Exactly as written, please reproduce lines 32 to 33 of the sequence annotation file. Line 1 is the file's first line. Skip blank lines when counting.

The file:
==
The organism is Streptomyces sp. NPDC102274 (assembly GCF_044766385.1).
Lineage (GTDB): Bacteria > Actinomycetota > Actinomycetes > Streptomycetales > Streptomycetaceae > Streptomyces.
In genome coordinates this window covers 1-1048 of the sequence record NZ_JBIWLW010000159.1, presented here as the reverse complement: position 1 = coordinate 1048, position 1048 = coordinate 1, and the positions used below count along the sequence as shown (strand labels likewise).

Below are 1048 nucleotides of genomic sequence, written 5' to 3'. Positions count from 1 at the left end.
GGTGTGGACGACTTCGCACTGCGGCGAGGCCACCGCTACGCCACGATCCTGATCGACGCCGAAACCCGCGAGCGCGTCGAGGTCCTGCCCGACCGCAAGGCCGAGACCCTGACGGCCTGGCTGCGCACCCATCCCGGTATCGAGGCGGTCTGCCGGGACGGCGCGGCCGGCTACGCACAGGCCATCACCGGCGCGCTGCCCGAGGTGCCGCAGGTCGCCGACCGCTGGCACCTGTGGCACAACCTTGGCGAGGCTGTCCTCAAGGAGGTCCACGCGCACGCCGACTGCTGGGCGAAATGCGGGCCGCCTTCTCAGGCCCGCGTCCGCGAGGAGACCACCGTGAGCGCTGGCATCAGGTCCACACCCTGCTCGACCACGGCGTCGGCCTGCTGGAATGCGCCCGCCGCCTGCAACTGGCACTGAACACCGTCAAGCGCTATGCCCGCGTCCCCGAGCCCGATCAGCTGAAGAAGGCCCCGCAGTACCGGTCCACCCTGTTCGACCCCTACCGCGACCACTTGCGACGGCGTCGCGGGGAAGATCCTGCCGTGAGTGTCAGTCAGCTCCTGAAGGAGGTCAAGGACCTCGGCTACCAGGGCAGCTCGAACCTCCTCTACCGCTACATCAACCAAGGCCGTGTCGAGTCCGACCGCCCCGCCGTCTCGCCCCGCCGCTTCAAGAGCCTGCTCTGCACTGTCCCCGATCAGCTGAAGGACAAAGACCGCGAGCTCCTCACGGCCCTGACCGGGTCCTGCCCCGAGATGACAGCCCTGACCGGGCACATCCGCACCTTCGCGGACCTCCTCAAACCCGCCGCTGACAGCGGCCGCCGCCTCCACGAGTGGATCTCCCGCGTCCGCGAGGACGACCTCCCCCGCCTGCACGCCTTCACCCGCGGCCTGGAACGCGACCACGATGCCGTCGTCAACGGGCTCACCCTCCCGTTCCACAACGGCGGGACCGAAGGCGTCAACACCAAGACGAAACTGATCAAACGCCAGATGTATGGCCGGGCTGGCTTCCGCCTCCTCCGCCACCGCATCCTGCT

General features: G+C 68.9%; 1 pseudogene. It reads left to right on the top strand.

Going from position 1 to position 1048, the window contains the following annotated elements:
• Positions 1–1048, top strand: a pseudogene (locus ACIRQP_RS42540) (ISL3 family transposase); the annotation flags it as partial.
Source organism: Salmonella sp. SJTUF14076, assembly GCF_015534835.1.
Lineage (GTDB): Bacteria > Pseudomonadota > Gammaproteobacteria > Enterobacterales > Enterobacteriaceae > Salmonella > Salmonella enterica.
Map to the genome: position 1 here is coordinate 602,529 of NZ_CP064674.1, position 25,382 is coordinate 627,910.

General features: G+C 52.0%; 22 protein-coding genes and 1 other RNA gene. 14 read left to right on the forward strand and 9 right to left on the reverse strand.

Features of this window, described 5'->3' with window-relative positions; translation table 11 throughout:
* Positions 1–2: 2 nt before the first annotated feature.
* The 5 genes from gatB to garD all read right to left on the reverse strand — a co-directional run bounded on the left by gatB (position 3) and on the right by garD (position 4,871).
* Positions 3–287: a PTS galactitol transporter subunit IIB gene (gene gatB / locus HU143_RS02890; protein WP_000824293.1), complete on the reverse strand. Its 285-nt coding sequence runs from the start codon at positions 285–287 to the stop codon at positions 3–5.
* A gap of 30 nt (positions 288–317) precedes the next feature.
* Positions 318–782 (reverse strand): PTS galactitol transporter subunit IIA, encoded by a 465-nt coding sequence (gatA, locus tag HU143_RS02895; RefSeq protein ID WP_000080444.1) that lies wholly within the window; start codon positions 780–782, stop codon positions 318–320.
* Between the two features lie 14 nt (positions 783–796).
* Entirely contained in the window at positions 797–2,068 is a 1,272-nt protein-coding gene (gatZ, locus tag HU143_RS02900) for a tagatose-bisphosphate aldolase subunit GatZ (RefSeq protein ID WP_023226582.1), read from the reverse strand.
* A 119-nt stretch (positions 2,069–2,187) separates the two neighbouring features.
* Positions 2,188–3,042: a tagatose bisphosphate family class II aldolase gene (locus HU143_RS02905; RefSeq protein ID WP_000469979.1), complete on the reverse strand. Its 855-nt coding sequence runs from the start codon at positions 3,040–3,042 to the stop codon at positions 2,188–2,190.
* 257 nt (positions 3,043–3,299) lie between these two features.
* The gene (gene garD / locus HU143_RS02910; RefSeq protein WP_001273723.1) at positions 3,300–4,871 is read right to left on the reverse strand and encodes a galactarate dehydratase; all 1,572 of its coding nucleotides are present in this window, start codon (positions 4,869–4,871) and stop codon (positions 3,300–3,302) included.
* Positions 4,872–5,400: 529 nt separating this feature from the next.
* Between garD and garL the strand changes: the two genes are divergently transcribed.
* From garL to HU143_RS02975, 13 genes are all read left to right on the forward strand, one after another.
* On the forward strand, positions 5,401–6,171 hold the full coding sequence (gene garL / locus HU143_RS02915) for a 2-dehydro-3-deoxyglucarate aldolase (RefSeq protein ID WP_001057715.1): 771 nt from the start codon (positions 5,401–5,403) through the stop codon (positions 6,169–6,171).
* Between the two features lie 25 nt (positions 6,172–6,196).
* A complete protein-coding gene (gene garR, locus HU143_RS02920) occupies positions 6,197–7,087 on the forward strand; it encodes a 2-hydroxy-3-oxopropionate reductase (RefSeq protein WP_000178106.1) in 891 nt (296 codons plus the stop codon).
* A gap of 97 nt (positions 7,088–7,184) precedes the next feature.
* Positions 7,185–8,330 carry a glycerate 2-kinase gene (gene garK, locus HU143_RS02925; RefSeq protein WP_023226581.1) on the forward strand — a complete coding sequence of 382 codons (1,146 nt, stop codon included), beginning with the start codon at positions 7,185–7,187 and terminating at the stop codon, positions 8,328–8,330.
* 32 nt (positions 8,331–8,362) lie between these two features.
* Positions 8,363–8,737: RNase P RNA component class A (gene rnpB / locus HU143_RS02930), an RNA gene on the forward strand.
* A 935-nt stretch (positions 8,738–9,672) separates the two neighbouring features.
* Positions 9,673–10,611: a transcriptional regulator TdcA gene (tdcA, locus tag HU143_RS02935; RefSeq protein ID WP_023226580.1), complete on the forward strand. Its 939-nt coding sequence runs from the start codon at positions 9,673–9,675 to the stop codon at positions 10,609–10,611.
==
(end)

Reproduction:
* Positions 7,185–8,330 carry a glycerate 2-kinase gene (gene garK, locus HU143_RS02925; RefSeq protein WP_023226581.1) on the forward strand — a complete coding sequence of 382 codons (1,146 nt, stop codon included), beginning with the start codon at positions 7,185–7,187 and terminating at the stop codon, positions 8,328–8,330.
* 32 nt (positions 8,331–8,362) lie between these two features.